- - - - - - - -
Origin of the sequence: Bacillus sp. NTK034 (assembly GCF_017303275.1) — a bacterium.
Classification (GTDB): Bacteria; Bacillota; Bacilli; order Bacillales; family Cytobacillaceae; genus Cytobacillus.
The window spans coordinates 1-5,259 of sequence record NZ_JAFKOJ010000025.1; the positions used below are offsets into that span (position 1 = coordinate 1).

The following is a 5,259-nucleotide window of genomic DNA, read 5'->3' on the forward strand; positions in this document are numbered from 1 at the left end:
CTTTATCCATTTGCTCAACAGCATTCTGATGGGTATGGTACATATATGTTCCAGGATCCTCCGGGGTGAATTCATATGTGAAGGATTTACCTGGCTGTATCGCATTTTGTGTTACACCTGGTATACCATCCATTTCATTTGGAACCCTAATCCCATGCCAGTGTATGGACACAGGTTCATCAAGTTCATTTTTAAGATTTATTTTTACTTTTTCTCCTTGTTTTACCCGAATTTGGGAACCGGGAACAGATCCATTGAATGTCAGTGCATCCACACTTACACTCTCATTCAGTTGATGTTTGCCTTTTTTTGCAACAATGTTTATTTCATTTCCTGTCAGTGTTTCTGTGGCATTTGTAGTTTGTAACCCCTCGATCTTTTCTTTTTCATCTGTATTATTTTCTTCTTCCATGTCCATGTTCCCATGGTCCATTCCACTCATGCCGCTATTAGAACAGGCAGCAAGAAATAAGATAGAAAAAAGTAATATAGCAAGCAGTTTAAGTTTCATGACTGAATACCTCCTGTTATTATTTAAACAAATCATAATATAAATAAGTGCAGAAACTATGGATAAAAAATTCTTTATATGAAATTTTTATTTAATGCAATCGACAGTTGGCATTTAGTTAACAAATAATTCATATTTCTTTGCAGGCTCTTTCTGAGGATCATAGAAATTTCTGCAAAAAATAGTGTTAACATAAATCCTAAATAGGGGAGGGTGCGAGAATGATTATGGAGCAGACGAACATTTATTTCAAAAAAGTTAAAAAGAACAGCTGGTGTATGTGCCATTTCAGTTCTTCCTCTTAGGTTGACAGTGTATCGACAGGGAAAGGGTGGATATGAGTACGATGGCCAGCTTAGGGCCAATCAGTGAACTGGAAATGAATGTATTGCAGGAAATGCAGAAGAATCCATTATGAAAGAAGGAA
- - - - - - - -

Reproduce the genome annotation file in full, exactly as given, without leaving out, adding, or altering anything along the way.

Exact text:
Origin of the sequence: Bacillus sp. NTK034 (assembly GCF_017303275.1) — a bacterium.
Classification (GTDB): Bacteria; Bacillota; Bacilli; order Bacillales; family Cytobacillaceae; genus Cytobacillus.
The window spans coordinates 1-5,259 of sequence record NZ_JAFKOJ010000025.1; the positions used below are offsets into that span (position 1 = coordinate 1).

The following is a 5,259-nucleotide window of genomic DNA, read 5'->3' on the forward strand; positions in this document are numbered from 1 at the left end:
CTTTATCCATTTGCTCAACAGCATTCTGATGGGTATGGTACATATATGTTCCAGGATCCTCCGGGGTGAATTCATATGTGAAGGATTTACCTGGCTGTATCGCATTTTGTGTTACACCTGGTATACCATCCATTTCATTTGGAACCCTAATCCCATGCCAGTGTATGGACACAGGTTCATCAAGTTCATTTTTAAGATTTATTTTTACTTTTTCTCCTTGTTTTACCCGAATTTGGGAACCGGGAACAGATCCATTGAATGTCAGTGCATCCACACTTACACTCTCATTCAGTTGATGTTTGCCTTTTTTTGCAACAATGTTTATTTCATTTCCTGTCAGTGTTTCTGTGGCATTTGTAGTTTGTAACCCCTCGATCTTTTCTTTTTCATCTGTATTATTTTCTTCTTCCATGTCCATGTTCCCATGGTCCATTCCACTCATGCCGCTATTAGAACAGGCAGCAAGAAATAAGATAGAAAAAAGTAATATAGCAAGCAGTTTAAGTTTCATGACTGAATACCTCCTGTTATTATTTAAACAAATCATAATATAAATAAGTGCAGAAACTATGGATAAAAAATTCTTTATATGAAATTTTTATTTAATGCAATCGACAGTTGGCATTTAGTTAACAAATAATTCATATTTCTTTGCAGGCTCTTTCTGAGGATCATAGAAATTTCTGCAAAAAATAGTGTTAACATAAATCCTAAATAGGGGAGGGTGCGAGAATGATTATGGAGCAGACGAACATTTATTTCAAAAAAGTTAAAAAGAACAGCTGGTGTATGTGCCATTTCAGTTCTTCCTCTTAGGTTGACAGTGTATCGACAGGGAAAGGGTGGATATGAGTACGATGGCCAGCTTAGGGCCAATCAGTGAACTGGAAATGAATGTATTGCAGGAAATGCAGAAGAATCCATTATGAAAGAAGGAA